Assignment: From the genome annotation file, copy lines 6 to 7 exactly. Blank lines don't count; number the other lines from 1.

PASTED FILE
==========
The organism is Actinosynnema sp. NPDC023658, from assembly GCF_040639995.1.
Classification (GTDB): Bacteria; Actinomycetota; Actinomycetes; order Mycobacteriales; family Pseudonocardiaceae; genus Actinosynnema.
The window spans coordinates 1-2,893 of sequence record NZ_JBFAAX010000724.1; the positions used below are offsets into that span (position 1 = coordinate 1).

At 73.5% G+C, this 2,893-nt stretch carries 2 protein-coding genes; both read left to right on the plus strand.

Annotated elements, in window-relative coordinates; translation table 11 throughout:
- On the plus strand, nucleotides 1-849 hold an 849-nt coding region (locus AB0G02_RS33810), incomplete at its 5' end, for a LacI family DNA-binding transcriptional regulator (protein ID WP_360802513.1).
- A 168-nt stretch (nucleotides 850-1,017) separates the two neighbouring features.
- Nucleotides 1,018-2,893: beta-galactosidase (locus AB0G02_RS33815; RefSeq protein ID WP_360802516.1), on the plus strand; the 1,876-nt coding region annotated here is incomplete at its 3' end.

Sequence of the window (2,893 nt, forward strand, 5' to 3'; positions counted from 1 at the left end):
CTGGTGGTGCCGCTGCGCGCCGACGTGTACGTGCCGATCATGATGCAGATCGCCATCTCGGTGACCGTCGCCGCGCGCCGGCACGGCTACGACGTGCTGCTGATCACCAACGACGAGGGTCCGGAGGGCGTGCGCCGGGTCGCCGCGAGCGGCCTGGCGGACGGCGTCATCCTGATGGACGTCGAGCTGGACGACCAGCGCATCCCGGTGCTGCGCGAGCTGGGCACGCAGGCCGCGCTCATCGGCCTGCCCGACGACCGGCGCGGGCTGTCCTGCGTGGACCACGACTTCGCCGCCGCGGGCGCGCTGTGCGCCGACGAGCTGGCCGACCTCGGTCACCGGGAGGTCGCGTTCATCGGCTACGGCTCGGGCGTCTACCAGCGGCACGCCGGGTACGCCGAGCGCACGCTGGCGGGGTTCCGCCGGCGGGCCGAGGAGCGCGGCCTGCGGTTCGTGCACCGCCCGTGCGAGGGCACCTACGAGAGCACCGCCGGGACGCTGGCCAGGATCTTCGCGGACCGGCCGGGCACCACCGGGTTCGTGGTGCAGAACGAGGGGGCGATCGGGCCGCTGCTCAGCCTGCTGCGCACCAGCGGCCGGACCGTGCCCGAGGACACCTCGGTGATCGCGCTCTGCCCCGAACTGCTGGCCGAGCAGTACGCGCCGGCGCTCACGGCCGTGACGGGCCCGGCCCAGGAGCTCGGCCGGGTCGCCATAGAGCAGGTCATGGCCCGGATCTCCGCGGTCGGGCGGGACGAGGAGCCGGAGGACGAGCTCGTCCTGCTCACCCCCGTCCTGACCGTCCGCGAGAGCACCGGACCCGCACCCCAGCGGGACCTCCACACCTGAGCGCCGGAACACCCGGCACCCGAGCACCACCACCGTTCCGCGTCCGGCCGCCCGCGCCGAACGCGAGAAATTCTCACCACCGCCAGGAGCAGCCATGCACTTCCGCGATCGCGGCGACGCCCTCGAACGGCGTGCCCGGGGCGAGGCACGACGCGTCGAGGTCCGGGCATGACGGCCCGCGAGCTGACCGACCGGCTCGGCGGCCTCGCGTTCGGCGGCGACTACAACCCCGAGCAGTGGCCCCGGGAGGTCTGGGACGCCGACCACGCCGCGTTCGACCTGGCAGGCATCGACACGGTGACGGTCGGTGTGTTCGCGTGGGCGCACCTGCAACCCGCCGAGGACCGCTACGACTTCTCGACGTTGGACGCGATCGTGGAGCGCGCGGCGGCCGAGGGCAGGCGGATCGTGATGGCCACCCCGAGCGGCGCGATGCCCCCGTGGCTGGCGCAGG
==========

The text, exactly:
- On the plus strand, nucleotides 1-849 hold an 849-nt coding region (locus AB0G02_RS33810), incomplete at its 5' end, for a LacI family DNA-binding transcriptional regulator (protein ID WP_360802513.1).
- A 168-nt stretch (nucleotides 850-1,017) separates the two neighbouring features.